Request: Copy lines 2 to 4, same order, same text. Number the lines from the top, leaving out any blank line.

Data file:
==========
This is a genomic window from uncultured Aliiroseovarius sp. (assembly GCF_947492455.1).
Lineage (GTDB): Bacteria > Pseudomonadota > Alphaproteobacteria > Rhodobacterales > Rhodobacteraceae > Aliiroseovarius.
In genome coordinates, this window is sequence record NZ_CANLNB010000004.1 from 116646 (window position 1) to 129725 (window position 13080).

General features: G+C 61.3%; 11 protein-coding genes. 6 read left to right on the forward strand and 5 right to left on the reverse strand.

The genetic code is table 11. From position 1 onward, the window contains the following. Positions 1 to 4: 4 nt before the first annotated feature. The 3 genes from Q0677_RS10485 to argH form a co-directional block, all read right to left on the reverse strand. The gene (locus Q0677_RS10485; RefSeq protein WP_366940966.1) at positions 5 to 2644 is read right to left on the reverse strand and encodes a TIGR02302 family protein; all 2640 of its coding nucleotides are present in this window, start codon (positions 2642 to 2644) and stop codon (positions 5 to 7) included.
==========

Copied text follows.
Lineage (GTDB): Bacteria > Pseudomonadota > Alphaproteobacteria > Rhodobacterales > Rhodobacteraceae > Aliiroseovarius.
In genome coordinates, this window is sequence record NZ_CANLNB010000004.1 from 116646 (window position 1) to 129725 (window position 13080).

General features: G+C 61.3%; 11 protein-coding genes. 6 read left to right on the forward strand and 5 right to left on the reverse strand.